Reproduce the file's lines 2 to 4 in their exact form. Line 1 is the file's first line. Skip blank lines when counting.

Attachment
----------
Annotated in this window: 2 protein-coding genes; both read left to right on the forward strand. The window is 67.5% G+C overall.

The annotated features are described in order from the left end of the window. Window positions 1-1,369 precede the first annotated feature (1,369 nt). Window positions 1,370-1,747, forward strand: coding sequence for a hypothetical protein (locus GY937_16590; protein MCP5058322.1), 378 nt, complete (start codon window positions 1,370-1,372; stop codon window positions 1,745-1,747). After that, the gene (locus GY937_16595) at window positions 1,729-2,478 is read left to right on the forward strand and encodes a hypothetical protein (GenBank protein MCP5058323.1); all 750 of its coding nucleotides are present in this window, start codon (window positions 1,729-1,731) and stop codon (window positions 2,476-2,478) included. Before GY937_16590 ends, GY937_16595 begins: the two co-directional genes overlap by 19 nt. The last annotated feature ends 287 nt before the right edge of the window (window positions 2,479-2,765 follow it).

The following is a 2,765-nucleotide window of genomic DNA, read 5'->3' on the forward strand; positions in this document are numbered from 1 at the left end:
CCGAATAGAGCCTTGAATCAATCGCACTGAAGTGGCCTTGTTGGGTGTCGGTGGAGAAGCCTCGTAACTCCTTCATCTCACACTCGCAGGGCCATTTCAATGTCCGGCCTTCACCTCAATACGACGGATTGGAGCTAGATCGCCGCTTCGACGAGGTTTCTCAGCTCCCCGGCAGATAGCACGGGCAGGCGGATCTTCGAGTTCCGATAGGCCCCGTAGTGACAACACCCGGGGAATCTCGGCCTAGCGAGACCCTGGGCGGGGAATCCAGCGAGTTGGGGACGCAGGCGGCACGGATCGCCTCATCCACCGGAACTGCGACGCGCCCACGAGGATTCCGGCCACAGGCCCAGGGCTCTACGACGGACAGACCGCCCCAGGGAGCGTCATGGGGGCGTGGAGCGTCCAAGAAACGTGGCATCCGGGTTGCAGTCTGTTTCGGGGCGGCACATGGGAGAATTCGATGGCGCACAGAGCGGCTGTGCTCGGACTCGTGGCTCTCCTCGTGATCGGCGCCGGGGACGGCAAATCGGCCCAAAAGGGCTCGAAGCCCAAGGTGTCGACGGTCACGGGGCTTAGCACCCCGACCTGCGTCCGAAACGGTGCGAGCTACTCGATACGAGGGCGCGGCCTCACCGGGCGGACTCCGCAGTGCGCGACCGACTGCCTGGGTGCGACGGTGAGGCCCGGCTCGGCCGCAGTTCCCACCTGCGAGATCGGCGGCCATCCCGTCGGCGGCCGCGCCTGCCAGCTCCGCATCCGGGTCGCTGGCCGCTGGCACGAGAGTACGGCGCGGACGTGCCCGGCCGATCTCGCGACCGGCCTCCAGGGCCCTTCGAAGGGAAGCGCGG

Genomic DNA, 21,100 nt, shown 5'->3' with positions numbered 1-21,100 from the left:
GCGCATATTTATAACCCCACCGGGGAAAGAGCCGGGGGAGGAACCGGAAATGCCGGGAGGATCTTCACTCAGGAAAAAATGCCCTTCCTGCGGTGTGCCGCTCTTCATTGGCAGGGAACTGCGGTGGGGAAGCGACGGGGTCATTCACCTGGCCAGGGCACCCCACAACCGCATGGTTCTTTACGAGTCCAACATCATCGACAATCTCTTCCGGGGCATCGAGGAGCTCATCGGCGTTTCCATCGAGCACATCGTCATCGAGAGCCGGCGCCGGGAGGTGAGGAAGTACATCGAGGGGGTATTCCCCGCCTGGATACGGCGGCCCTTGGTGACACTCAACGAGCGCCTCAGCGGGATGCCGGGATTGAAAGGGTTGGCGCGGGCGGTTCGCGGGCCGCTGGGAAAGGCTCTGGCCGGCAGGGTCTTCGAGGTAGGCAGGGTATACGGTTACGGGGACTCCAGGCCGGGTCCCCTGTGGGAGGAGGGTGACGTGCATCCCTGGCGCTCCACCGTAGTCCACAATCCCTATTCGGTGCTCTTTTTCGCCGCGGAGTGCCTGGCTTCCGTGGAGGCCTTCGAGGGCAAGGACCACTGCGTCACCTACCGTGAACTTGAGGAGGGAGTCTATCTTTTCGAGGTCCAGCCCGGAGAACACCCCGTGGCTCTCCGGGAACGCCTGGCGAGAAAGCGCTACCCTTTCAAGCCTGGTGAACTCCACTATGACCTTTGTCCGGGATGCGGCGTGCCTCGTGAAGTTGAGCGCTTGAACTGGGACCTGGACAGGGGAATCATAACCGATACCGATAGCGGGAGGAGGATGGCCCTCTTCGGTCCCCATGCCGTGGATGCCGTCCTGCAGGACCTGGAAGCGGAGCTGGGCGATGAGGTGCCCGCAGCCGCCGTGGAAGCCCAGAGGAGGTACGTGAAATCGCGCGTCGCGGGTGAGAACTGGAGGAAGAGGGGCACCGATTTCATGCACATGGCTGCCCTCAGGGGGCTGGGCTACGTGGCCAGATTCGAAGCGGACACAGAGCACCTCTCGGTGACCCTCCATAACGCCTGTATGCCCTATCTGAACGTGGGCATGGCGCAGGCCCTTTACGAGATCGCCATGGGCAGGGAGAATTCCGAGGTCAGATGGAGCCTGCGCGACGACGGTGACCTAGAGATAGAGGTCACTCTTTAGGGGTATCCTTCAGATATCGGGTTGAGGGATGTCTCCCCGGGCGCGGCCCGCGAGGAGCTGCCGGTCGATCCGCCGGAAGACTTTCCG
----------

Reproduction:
The annotated features are described in order from the left end of the window. Window positions 1-1,369 precede the first annotated feature (1,369 nt). Window positions 1,370-1,747, forward strand: coding sequence for a hypothetical protein (locus GY937_16590; protein MCP5058322.1), 378 nt, complete (start codon window positions 1,370-1,372; stop codon window positions 1,745-1,747). After that, the gene (locus GY937_16595) at window positions 1,729-2,478 is read left to right on the forward strand and encodes a hypothetical protein (GenBank protein MCP5058323.1); all 750 of its coding nucleotides are present in this window, start codon (window positions 1,729-1,731) and stop codon (window positions 2,476-2,478) included. Before GY937_16590 ends, GY937_16595 begins: the two co-directional genes overlap by 19 nt. The last annotated feature ends 287 nt before the right edge of the window (window positions 2,479-2,765 follow it).

The following is a 2,765-nucleotide window of genomic DNA, read 5'->3' on the forward strand; positions in this document are numbered from 1 at the left end:
CCGAATAGAGCCTTGAATCAATCGCACTGAAGTGGCCTTGTTGGGTGTCGGTGGAGAAGCCTCGTAACTCCTTCATCTCACACTCGCAGGGCCATTTCAATGTCCGGCCTTCACCTCAATACGACGGATTGGAGCTAGATCGCCGCTTCGACGAGGTTTCTCAGCTCCCCGGCAGATAGCACGGGCAGGCGGATCTTCGAGTTCCGATAGGCCCCGTAGTGACAACACCCGGGGAATCTCGGCCTAGCGAGACCCTGGGCGGGGAATCCAGCGAGTTGGGGACGCAGGCGGCACGGATCGCCTCATCCACCGGAACTGCGACGCGCCCACGAGGATTCCGGCCACAGGCCCAGGGCTCTACGACGGACAGACCGCCCCAGGGAGCGTCATGGGGGCGTGGAGCGTCCAAGAAACGTGGCATCCGGGTTGCAGTCTGTTTCGGGGCGGCACATGGGAGAATTCGATGGCGCACAGAGCGGCTGTGCTCGGACTCGTGGCTCTCCTCGTGATCGGCGCCGGGGACGGCAAATCGGCCCAAAAGGGCTCGAAGCCCAAGGTGTCGACGGTCACGGGGCTTAGCACCCCGACCTGCGTCCGAAACGGTGCGAGCTACTCGATACGAGGGCGCGGCCTCACCGGGCGGACTCCGCAGTGCGCGACCGACTGCCTGGGTGCGACGGTGAGGCCCGGCTCGGCCGCAGTTCCCACCTGCGAGATCGGCGGCCATCCCGTCGGCGGCCGCGCCTGCCAGCTCCGCATCCGGGTCGCTGGCCGCTGGCACGAGAGTACGGCGCGGACGTGCCCGGCCGATCTCGCGACCGGCCTCCAGGGCCCTTCGAAGGGAAGCGCGG